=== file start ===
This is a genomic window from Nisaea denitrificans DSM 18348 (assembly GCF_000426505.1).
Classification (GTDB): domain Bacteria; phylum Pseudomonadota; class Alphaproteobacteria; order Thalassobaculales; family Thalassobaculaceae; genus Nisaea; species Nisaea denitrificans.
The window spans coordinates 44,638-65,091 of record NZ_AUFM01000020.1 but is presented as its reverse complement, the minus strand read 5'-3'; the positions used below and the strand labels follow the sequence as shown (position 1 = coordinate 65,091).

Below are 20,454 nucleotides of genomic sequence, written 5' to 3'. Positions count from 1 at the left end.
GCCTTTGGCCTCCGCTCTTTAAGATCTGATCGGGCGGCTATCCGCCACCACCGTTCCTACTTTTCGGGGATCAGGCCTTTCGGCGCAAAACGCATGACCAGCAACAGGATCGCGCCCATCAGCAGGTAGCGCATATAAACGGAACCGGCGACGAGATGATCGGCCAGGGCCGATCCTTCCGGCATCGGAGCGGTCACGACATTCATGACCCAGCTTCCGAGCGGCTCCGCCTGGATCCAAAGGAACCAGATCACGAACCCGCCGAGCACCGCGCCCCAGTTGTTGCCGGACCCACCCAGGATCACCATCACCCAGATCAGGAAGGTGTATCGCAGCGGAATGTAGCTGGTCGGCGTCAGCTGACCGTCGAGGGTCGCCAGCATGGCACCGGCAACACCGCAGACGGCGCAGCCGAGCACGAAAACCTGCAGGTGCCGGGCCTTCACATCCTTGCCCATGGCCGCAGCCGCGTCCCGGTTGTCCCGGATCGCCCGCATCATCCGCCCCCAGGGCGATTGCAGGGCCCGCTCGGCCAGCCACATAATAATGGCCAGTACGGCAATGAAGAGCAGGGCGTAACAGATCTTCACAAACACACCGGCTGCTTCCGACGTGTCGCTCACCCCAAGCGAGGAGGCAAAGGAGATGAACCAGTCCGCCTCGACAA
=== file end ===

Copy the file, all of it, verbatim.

This is a genomic window from Nisaea denitrificans DSM 18348 (assembly GCF_000426505.1).
Classification (GTDB): domain Bacteria; phylum Pseudomonadota; class Alphaproteobacteria; order Thalassobaculales; family Thalassobaculaceae; genus Nisaea; species Nisaea denitrificans.
The window spans coordinates 44,638-65,091 of record NZ_AUFM01000020.1 but is presented as its reverse complement, the minus strand read 5'-3'; the positions used below and the strand labels follow the sequence as shown (position 1 = coordinate 65,091).

Below are 20,454 nucleotides of genomic sequence, written 5' to 3'. Positions count from 1 at the left end.
GCCTTTGGCCTCCGCTCTTTAAGATCTGATCGGGCGGCTATCCGCCACCACCGTTCCTACTTTTCGGGGATCAGGCCTTTCGGCGCAAAACGCATGACCAGCAACAGGATCGCGCCCATCAGCAGGTAGCGCATATAAACGGAACCGGCGACGAGATGATCGGCCAGGGCCGATCCTTCCGGCATCGGAGCGGTCACGACATTCATGACCCAGCTTCCGAGCGGCTCCGCCTGGATCCAAAGGAACCAGATCACGAACCCGCCGAGCACCGCGCCCCAGTTGTTGCCGGACCCACCCAGGATCACCATCACCCAGATCAGGAAGGTGTATCGCAGCGGAATGTAGCTGGTCGGCGTCAGCTGACCGTCGAGGGTCGCCAGCATGGCACCGGCAACACCGCAGACGGCGCAGCCGAGCACGAAAACCTGCAGGTGCCGGGCCTTCACATCCTTGCCCATGGCCGCAGCCGCGTCCCGGTTGTCCCGGATCGCCCGCATCATCCGCCCCCAGGGCGATTGCAGGGCCCGCTCGGCCAGCCACATAATAATGGCCAGTACGGCAATGAAGAGCAGGGCGTAACAGATCTTCACAAACACACCGGCTGCTTCCGACGTGTCGCTCACCCCAAGCGAGGAGGCAAAGGAGATGAACCAGTCCGCCTCGACAA